In the last blog about taking care of your sails at the end of the season, I have pointed out some of the areas on sails that are particularly vulnerable to deterioration or damage. This time I would like to share with you a few pictures showing these problem areas: This first picture shows a severely deteriorated webbing loop at the head of this furling genoa. This web is really ready to fail at any moment, and most likely it will happen in the worst possible time… Hopefully webbing loops on your sails are nowhere near this level of deterioration, but… Read More »
So, it’s November. For many sailors in the Northeast and other parts of the country (and the world) the sailing season is winding down. Your sails represent a significant investment in your sailing enjoyment, so naturally taking good care is important. Here are some dos and don’ts when it comes to sail care. End of season sail care do’s and don’ts Don’t store your sails when they are wet and or dirty. Wet sails stashed away invite mold growth. That may not damage your sail in terms of its usability, but it may cause unhealthy conditions, spread to other items… Read More »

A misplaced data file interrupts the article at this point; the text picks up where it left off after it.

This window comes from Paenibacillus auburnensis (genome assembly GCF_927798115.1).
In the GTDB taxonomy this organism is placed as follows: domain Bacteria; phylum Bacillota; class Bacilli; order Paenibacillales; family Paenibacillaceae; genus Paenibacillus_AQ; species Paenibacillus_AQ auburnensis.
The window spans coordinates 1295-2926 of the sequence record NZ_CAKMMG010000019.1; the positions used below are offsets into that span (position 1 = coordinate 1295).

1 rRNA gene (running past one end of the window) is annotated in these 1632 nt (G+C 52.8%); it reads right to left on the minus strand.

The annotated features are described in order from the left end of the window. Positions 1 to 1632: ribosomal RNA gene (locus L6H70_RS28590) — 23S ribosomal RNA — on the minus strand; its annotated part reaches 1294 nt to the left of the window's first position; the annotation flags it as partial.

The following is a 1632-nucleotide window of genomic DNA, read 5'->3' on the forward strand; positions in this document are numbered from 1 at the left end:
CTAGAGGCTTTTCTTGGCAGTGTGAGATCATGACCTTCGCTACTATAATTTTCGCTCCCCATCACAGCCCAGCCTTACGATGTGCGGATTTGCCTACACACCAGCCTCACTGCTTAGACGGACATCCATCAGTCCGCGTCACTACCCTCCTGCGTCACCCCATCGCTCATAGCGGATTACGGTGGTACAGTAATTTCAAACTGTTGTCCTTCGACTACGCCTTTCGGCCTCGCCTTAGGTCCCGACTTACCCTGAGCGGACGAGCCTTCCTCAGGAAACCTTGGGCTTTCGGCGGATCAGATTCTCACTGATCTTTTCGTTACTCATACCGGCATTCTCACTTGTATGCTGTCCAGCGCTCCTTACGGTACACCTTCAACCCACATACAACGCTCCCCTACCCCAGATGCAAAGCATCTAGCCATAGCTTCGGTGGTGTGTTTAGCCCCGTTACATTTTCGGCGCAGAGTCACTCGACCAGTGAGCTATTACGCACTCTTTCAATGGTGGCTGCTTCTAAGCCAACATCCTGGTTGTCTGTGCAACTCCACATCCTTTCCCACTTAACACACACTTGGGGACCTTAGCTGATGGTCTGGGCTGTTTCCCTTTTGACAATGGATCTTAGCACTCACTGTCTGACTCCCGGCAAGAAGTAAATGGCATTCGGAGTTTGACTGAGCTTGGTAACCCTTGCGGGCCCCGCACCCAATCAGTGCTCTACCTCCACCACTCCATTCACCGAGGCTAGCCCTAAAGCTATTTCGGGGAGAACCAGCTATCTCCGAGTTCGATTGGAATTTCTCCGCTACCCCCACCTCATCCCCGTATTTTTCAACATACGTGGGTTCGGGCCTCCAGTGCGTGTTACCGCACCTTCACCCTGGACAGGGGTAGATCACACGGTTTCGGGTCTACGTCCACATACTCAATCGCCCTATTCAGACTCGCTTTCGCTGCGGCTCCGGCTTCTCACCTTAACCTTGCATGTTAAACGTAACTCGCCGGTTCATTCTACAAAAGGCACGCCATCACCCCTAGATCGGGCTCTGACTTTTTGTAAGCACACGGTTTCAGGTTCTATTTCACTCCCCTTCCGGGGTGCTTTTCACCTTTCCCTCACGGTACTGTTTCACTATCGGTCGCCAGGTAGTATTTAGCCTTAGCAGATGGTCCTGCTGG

original post by Gavin Junkins On October 15th the Great Chesapeake Bay Schooner Race started just south of the Bay Bridge. A close friend of Steve’s, races his boat every year, this year was more eventful than most. Prior to the start of the race two boats shared a special moment.
I was really anxious, maybe even slightly scared. My adrenaline was definitely in overdrive. Although it just around four in the morning, there was no trace of sleepiness in my body. I was on my sailboat, miles away from nearest shore. It was pitch dark, with strong swells hitting the hull of my boat with laud bangs, leaving that unnerving, sickly feeling in my stomach, and a nagging question that run through my alarmed mind – will she hold together? Such was my state of mind shortly before the awesome feeling of elation, joy and sense of adventure lifted my… Read More »